Nikon D7100 System Build

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FarmerDan
Posts: 27
Joined: Mon Aug 25, 2014 11:29 am
Location: Central Oregon

Nikon D7100 System Build

Post by FarmerDan »

This camtrap build is in progress:
  • Camtraptions PIR
    Camtraptions wireless transmitters and receivers.
    Nikon D7100 camera
    Nikon AF-S DX Nikkor 35mm f/1.8G lens (Sigma 50mm macro 1:2.8 DG lens also fits)
    Apache 1800 case (Harbor Freight)
    Nikon strobes: 1 SB-800 and 2 SB-28's
    Bunker Hill 0.30 cal. ammo boxes (Harbor Freight)
    3-inch ABS pipe coupler = lens “tube”
    82mm UV filter
    Pololu Adjustable 4-12V Step-Up/Step-Down Voltage Regulator S18V20ALV set at 7.5v
    12v sealed lead-acid battery (12v Lithium Phosphate is better choice)
    Nikon SD-8 battery pack (3)
    RAM B-sized ball mount
The coupler, was cut down to fit the camera lens and provide a hood for the lens. A piece of ABS pipe is fitted and glued, using ABS cement inside one end of the coupler to strengthen the screws that hold it to the case. The outer side of the coupler is fitted with a UV filter, attached with Marine Goop, a type of glue, to the inner ridge of the coupler. The unit is also secured with epoxy and sealed with Marine Goop. Because the Nikon D7100 does not have a hibernation feature, the camera is powered by a 12v sealed lead-acid battery regulated at 7.5v

Pic below is how the camera and main flash are attached. The SB-800 is in the ammo case and connected to the camera by an off-camera cable. The inset shows the same diameter hole as the flash cord, drilled at the junction of of the two halves of the case, a little offset to the top half to help keep out water. The photo also shows a RAM ball mount for securing the camera to an external mount.
D7100 Fig 1.jpg

3-inch ABS coupler cut to size. Note inner ring where a UV 82mm filter will be glued. A short piece of 3-inch ABS pipe is glued to the inside of the coupler to increase the area where it is attached to the case (inset).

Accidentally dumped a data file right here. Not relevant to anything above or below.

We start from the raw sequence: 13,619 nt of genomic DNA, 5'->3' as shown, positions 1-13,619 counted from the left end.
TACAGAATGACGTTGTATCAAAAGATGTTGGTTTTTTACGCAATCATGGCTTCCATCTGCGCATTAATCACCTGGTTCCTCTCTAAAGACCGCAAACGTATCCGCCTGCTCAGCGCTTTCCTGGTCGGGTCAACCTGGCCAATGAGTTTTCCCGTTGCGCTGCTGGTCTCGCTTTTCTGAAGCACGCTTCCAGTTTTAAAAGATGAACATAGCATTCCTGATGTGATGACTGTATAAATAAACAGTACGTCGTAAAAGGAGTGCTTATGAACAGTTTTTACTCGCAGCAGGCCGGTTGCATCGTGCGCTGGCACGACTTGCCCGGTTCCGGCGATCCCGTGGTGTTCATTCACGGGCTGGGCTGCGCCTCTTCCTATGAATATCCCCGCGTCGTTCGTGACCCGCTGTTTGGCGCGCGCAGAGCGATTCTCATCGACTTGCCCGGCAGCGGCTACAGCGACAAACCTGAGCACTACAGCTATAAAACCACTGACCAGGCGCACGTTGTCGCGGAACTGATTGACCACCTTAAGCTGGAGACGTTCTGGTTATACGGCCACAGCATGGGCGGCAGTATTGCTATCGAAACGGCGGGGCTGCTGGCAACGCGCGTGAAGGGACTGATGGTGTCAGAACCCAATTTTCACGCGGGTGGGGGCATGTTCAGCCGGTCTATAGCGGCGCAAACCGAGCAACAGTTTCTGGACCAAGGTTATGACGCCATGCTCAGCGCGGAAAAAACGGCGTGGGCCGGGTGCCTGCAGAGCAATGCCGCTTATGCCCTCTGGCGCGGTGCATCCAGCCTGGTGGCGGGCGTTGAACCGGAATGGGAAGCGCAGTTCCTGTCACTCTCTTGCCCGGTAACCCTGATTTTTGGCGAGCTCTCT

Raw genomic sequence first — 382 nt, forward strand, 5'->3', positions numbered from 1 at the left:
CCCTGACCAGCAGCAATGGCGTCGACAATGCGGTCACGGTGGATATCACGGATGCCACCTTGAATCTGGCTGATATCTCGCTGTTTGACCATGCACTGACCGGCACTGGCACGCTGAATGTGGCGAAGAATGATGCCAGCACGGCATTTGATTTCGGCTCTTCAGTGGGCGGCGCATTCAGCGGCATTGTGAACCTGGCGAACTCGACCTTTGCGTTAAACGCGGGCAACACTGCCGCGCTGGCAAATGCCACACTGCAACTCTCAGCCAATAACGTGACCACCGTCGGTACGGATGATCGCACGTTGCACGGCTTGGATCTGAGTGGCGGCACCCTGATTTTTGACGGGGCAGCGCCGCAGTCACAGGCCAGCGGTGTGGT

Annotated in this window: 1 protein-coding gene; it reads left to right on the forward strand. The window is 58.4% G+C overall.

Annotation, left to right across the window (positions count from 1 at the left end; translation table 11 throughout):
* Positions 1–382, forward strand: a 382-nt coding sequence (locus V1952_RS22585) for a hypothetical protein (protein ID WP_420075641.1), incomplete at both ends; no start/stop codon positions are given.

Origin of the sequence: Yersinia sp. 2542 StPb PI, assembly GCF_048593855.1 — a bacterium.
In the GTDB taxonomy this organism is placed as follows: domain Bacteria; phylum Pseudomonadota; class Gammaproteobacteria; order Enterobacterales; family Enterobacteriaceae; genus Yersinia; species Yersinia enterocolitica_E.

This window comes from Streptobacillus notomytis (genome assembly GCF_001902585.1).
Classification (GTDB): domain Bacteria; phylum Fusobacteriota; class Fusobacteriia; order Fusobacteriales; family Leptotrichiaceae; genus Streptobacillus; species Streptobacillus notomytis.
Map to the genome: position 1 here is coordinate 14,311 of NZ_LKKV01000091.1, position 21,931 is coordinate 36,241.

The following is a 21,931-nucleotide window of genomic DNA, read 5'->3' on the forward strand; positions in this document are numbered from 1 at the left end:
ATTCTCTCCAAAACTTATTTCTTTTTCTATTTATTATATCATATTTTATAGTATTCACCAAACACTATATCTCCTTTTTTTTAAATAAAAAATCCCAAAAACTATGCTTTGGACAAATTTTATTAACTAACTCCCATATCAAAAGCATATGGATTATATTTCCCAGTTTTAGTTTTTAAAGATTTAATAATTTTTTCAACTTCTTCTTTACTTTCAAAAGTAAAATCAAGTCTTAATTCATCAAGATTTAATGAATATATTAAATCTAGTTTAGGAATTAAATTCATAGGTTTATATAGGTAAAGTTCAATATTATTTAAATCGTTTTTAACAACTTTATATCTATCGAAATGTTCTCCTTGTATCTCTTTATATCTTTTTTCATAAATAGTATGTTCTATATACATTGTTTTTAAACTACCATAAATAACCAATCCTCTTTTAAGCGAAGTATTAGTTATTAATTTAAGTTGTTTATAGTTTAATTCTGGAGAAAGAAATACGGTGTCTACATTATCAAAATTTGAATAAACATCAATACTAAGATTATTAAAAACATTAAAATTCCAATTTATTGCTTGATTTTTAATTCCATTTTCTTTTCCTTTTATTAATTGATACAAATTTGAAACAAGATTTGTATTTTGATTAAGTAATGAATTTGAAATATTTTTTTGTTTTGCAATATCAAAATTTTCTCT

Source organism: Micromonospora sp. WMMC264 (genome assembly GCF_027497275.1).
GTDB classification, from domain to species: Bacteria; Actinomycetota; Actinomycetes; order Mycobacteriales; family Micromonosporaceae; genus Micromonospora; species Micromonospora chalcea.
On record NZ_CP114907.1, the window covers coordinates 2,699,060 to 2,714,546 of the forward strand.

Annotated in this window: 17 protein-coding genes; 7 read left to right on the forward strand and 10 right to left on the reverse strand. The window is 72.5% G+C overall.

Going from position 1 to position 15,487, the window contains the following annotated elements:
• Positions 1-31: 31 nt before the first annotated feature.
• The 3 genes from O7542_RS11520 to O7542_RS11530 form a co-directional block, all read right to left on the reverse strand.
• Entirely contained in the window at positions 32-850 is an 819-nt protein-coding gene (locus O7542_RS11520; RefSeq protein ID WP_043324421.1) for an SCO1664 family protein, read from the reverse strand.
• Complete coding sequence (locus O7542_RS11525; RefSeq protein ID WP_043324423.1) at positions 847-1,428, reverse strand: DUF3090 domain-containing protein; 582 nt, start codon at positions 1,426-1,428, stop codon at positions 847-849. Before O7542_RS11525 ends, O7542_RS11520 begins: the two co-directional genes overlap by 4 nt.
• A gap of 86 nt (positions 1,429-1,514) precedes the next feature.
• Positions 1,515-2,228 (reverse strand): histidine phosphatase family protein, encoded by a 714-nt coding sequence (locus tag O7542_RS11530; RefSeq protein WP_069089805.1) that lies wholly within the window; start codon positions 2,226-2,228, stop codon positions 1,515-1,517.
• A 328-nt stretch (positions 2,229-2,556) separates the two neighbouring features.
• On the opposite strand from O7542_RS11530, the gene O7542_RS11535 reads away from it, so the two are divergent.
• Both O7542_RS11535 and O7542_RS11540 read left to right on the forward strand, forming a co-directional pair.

D7100 Fig 2.JPG

The voltage regulator was lightly glued to the case. The power cable is connected to the dummy battery of the Nikon D7100. White paint is to make it easier to align power cable to camera adapter.
D7100 Fig 3.jpg

Power Adapter (dummy battery) for Nikon D7100.
D7100 Fig 4.jpg

Inside of case with all components connected. It crowded but everything fits. Inset shows power for the receiver (signal from PIR) composed of two 1.2v NIMH D-cells and a dummy battery pair in the receiver battery compartment. This is overkill and the receiver power will outlast the camera, but I had D-cells so decided to use them.
D7100 Fig 5.jpg

The ammo case with a Nikon flash and a window of clear acrylic plastic glued to the case. The thread adapter takes standard 1/4-inch bolts. This can be fastened to a tripod ball mount or a stake. The L-shaped metal is standard stock bent to shape. It is for attaching the flash unit to a post or tree via a lag screw or bolt.
D7100 Fig 6.jpg

Inside view of flash case of the wired SB-800 flash and a Camtraptions transmitter that controls the two wireless receivers for the SB-28's. Battery pack for the Nikon strobe contains 6 AA batteries (7.2-9v depending on battery type). It is not a simple power booster: It has three pins and an electronics board that sends power only to the strobe. The 4 AA internal batteries of the strobe only power the flash's internal housekeeping when the SD-8 is attached.
D7100 Fig 7.jpg

View on inside of ammo can housing SB-28 strobe.
D7100 Fig 8.jpg

SD-8 power adapter.
D7100 build Fig 9a .JPG

Front of Unit. Painting wasn't finished and camera is not centered but that is a matter of a little foam here and there. Yes, the lens filter is dirty.